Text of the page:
Nation. Our nation desperately needs renewal as we see in the unraveling of its democratic system under the chaotic presidency of Trump and its exploitation by corporate oligarchies. Since King’s death, America’s decay has deepened; when the Cold War ended, it briefly experienced a peak of economic prosperity; but blinded and intoxicated by its own pride, power, and hedonism, its neoliberalism and militarism have steadily expanded and white supremacy has still never been fully addressed. Regardless of its political, economic, and military achievements, its morality has been backsliding. We live with the ongoing threat of random gun violence, the highest rate of wealth inequality since the Great Depression, two unending wars, and the rise of white nationalism under Trump’s presidency. Now it is being called Satan by some other nations. America’s source of decay is deep and pervasive, as we see in the divide between the red and the blue states, spread of fake news and cynicism. If the nation continues down this path, it will only see further deepening of internal corruption and conflicts, and exhaustion by war. As King pointed out, we need a revolutionary transformation of values as a nation.

King’s Ethics as a Cornerstone
Abraham Heschel once noted: “The whole future of America will depend upon the impact and influence of MLK.” In a similar vein, Vincent Harding also said, Martin Luther King Jr. was a citizen of a country that has not yet existed. Although these statements are given by King’s close allies, they are nevertheless remarkable. What do these statements mean, and are they true?

Matthew 21:42 helps us understand the meaning of Heschel’s statement. In this passage and others (for example, the house built upon the rock in Matt 7:25), the stone signifies a new set of values that are consistent with God’s character. In other words, a cornerstone stands for a new value system upon which a new society is to be built. Ironically, however, such a stone is hidden from the eyes of the builders and being rejected by them, who should know very well about the quality of each stone! Jesus was killed because of the revolutionary values he preached and practiced, and so were the prophets. In this sense, King’s fate was similar to that of Jesus and other prophets. King was rejected by white power and other blacks who wanted to be accepted by whites, because rather than staying within prescribed white boundaries and playing their game, he challenged their moral system and assumptions. White America, whether liberal or conservative, could not stand his moral challenge because King was perceived as a threat to their social system grounded in the values of whiteness, material possession, and violence.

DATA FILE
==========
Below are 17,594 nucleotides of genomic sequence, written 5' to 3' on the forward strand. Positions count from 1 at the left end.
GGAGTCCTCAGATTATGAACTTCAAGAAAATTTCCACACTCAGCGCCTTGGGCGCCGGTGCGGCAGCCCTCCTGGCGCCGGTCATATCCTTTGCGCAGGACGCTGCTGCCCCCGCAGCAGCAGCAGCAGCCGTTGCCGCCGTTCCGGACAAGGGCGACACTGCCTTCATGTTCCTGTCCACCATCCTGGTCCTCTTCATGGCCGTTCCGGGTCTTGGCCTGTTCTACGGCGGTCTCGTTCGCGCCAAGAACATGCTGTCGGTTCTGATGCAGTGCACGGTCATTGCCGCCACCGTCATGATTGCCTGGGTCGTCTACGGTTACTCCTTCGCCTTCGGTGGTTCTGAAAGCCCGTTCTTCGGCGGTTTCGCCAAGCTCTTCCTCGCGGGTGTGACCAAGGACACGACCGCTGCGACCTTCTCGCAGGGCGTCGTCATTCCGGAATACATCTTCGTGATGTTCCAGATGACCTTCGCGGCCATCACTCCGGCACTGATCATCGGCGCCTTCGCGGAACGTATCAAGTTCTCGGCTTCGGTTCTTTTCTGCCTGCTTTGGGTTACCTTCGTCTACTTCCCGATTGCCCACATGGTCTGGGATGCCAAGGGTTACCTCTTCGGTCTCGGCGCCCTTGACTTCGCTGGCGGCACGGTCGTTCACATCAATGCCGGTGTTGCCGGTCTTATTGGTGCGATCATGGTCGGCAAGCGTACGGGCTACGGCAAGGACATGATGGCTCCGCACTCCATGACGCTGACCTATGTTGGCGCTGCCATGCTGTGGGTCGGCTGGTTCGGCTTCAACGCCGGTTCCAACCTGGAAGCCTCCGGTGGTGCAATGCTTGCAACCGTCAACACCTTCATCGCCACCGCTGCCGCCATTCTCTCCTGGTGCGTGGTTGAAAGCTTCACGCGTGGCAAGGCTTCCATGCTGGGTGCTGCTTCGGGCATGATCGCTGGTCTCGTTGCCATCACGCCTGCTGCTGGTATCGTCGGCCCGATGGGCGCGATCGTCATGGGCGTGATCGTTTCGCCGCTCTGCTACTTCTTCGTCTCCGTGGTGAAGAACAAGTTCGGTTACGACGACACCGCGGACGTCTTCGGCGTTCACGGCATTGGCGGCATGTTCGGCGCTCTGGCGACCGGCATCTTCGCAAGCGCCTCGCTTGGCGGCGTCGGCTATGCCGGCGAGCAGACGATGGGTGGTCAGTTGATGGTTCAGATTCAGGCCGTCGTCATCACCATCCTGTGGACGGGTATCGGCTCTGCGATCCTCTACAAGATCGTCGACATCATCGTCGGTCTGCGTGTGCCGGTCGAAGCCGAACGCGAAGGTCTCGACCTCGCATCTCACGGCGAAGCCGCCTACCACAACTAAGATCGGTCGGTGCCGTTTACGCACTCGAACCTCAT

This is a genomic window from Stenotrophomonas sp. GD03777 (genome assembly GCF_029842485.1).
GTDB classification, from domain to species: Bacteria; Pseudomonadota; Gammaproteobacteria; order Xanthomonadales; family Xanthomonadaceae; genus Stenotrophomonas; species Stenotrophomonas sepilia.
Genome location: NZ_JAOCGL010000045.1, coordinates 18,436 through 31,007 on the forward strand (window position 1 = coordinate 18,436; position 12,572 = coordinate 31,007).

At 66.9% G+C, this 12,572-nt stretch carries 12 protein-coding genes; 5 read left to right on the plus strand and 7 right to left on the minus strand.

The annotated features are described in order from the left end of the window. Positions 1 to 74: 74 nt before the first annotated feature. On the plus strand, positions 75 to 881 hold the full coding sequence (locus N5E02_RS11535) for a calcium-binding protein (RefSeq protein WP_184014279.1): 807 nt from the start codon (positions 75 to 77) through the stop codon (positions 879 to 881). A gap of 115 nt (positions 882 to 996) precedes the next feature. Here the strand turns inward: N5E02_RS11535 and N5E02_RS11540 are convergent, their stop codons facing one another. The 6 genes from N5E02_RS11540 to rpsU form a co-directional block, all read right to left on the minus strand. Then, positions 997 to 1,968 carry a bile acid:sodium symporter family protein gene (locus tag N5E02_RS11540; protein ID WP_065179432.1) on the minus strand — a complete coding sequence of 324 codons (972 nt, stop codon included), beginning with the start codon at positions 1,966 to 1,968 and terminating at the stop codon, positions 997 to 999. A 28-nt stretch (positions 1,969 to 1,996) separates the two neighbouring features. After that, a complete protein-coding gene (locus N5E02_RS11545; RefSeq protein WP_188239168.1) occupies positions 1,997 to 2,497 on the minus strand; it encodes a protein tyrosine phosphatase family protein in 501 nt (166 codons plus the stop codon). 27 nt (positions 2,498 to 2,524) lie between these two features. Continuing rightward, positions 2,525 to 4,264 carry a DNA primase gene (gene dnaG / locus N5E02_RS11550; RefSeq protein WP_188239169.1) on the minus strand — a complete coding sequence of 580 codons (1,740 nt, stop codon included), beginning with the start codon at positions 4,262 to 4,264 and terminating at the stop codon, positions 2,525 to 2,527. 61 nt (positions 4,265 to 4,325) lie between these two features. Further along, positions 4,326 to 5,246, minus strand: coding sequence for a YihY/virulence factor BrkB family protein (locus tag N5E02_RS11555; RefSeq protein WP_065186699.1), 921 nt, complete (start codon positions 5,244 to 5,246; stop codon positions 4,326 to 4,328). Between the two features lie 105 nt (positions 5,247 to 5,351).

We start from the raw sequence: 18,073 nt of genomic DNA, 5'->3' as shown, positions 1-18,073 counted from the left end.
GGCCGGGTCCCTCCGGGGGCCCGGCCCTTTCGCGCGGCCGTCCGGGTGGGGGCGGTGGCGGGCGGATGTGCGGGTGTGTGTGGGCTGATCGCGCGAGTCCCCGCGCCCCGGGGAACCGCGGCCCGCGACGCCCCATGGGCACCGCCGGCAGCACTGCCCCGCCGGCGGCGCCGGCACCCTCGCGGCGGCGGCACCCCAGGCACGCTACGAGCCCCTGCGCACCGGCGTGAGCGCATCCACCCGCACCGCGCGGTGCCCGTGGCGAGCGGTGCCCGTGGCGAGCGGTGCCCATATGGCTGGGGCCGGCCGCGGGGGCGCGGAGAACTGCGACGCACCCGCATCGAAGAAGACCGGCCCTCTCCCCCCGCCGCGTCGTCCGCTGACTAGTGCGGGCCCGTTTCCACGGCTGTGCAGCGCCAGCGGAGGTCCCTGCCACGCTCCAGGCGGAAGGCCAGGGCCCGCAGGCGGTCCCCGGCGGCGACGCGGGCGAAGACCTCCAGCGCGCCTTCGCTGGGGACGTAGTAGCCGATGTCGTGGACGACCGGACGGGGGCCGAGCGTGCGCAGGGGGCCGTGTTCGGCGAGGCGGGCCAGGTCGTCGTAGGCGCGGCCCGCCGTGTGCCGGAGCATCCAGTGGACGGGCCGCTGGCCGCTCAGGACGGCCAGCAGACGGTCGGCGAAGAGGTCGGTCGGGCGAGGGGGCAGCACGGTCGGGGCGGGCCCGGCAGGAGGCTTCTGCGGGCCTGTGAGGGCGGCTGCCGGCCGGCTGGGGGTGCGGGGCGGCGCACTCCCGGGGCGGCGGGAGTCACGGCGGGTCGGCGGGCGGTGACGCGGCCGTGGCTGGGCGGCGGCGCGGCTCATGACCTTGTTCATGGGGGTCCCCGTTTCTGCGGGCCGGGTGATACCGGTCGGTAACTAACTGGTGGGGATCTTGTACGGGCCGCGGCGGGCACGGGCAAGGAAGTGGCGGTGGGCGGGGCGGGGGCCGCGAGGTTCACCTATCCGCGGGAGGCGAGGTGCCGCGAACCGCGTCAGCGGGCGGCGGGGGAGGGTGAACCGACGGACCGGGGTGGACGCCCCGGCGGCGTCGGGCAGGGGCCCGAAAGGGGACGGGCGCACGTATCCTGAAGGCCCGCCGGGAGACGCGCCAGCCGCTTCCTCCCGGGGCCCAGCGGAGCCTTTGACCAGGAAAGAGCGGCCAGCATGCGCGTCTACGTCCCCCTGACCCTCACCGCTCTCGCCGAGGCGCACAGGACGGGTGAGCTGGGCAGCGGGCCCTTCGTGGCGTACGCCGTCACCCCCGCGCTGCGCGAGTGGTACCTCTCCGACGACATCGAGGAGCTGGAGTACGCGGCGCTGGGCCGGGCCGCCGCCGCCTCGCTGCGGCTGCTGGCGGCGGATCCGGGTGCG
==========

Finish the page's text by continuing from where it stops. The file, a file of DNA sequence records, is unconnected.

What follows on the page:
What are the implications of this observation for evangelicals? One distinctive characteristic of evangelicalism is that it is God- Jesus-, and Bible-centered. In this sense, King was a true evangelical! As we saw in his response to threats to his life and betrayal, he understood who God is and what God wants. He trusted God and lived out God’s values without compromise. King’s ethics are a good alternative to the prevalent form of current evangelical ethics. In my view, King was one of the best interpreters of Jesus’ politics in a modern American context. He understood God’s intention for humanity more comprehensively and deeply than others.

King’s ethics are coherent, capacious, and compelling as they creatively interwove the Old Testament and the New Testament, the exodus and the Sermon on the Mount. That is to say, King’s ministry was patterned after Moses in terms of political vision, but after Jesus in his concrete love ethics. The combination produced nonviolent ethics with Exodus as its narrative framework, which is liberative and relational, militant and nonviolent, righteous and loving, prophetic and humble.

Theological Education
What is his lesson for us? We need more leaders like King today. And the seminary needs to be the community that raises them.